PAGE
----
The Philippines’ international investment position (IIP) in 2020 improved to a net external liability of $20.2 billion, the Bangko Sentral ng Pilipinas (BSP) said.

According to the BSP, the 2020 IIP external liability translates to a 47.9 percent improvement from the 2019 liability of $38.8 billion. 

The IIP is a statistical record that summarizes a country’s financial claims on and financial liabilities to the rest of the world as of a specific time. The net IIP is the difference between a nation’s stock of foreign assets and a foreigner’s stock of that nation’s assets. The IIP is also a companion data to the balance of payments statistics. The BOP records the country’s transactions or flows with the rest of the world for a given period.

The growth in financial assets, specifically from the BSP’s buffer fund, helped bring down the net external liability position on a year-on-year basis.

Compared to the previous quarter’s $10.6 billion (end-September 2020), the net external liability position went up by 90.3 percent.

On a year-on-year basis the net external liability position decreased due to the growth in the external financial assets of 19.6 percent which was more than the growth in external financial liabilities of 8.4 percent.

The BSP led the expansion in external financial assets last year, followed by “other sectors” and deposit-taking corporations. These “other sectors” are private non-banks and public corporation and includes other financial corporations, non-financial corporations, and households and non-profit institutions serving households.

In the meantime the external financial liabilities increased by 8.4 percent year-on-year due primarily to the National Government’s (NG) foreign borrowings via issuance of debt securities and other foreign loans.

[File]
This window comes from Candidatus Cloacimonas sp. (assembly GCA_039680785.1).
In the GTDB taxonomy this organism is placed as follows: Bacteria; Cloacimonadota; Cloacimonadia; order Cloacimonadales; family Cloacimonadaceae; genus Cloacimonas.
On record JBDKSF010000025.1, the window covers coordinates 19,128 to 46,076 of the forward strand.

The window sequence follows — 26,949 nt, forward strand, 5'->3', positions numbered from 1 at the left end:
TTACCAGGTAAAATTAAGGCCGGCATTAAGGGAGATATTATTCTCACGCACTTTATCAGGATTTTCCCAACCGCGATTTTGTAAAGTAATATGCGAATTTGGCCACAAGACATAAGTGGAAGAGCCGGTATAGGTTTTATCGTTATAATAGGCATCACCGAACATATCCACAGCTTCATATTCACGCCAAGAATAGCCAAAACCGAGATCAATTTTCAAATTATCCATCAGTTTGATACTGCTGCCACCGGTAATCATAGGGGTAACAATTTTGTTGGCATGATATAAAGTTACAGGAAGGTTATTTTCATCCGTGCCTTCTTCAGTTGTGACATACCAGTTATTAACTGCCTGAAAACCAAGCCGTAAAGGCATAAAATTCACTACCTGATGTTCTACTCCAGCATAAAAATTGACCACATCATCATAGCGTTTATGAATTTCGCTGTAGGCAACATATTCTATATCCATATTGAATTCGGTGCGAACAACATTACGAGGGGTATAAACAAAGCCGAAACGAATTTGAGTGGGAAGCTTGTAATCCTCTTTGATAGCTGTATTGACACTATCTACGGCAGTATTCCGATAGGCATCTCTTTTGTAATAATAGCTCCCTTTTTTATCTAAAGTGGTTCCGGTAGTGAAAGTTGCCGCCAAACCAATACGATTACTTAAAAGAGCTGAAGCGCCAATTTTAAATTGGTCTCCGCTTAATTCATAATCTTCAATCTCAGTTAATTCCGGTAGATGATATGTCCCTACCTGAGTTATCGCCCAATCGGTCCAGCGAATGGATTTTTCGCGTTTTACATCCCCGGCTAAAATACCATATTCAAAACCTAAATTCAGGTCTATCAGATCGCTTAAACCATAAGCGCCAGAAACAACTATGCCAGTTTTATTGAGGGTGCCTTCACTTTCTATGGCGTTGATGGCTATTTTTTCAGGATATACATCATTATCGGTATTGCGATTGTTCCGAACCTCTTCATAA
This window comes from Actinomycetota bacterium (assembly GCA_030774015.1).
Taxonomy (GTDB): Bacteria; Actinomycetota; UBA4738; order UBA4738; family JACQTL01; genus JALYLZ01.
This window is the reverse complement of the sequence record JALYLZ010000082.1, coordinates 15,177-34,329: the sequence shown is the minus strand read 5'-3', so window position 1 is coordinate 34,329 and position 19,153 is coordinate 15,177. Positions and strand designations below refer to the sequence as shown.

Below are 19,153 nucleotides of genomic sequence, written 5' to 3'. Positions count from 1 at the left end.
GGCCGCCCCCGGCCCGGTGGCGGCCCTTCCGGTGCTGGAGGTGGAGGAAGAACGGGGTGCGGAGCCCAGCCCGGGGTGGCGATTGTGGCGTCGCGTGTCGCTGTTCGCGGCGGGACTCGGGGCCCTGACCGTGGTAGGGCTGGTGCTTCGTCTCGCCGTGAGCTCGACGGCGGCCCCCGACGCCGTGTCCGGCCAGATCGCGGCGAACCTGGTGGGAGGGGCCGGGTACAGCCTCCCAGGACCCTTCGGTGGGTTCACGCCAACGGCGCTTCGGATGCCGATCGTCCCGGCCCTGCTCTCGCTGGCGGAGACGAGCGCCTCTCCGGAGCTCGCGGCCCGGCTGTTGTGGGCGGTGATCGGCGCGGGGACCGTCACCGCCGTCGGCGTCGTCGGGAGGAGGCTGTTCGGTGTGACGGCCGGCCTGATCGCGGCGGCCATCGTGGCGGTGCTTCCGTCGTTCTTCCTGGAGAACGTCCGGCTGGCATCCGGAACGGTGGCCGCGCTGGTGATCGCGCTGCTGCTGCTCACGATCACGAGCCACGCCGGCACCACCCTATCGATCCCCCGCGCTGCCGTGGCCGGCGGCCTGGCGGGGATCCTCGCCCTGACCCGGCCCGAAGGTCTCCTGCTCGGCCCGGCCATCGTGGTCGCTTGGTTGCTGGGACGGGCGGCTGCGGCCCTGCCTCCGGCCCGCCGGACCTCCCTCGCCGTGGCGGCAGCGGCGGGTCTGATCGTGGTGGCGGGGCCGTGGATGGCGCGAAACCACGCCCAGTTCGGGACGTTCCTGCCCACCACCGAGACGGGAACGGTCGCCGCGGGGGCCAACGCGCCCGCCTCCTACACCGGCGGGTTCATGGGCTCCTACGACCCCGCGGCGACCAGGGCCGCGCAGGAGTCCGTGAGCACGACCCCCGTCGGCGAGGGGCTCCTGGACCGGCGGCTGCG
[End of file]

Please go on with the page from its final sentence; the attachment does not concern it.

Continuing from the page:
On a quarter-on-quarter basis, the latest IIP report showed that the 90.3 percent increase in the net external liability position resulted from the 10.6 percent increase in the country’s total external financial liabilities to $254 billion from $229.7 billion, which outpaced the 6.8 percent expansion in total external financial assets to $233.9 billion from $219.1 billion, noted the BSP.

External financial liabilities all went up during the period such as foreign portfolio investments (FPI) which increased by 18.9 percent to $88.9 billion due to NG bond sale and strong investor interest despite the pandemic. Foreign direct investments (FDI) also went up by 7.1 percent to $103.2 billion.

According to the BSP, the positive revaluation adjustments in FPI and FDI were seen in the peso appreciation and the moderate rebound in the trading of listed shares during the months of October to December last year. Sentiments improved with the gradual reopening of the economy and the start of the COVID-19 vaccine rollout around the world.

As for external financial assets growth, this came from the 9.6 percent increase in international reserve assets which hit more than $110 billion at the end of 2020. The BSP said the 5.3 percent increase in residents’ direct investments to $64 billion and the 4.7 percent increase in portfolio investments to $29.1 billion also boosted financial assets.

The BSP has 47.9 percent of the country’s total external financial assets or $112 billion as of end-December 2020. The other sectors accounted for 36 percent or $84.3 billion while 16.1 percent or $37.6 billion are held by banks.

By type of instruments, the BSP’s reserve assets of over $110.1 billion is 47.1 percent of the country’s total external financial assets, followed by residents’ direct investments in debt instruments and equity capital at 15.5 percent, and  investment fund shares at 11.8 percent of the total external financial assets. 

About 11.4 percent are residents’ holdings of portfolio debt securities issued by non-residents, 7.4 percent are foreign currency and deposits, and 4.9 percent are loans extended to non-residents.

The other sectors have the biggest share of total external financial liabilities at 63.8 percent or $162.1 billion as of end-December 2020, while the general government accounted for 22.2 percent or $56.3 billion. Banks’ outstanding external liabilities accounted for 13.5 percent or $34.2 billion while the BSP only had 0.5 percent or $1.34 billion.

Source: Manila Bulletin (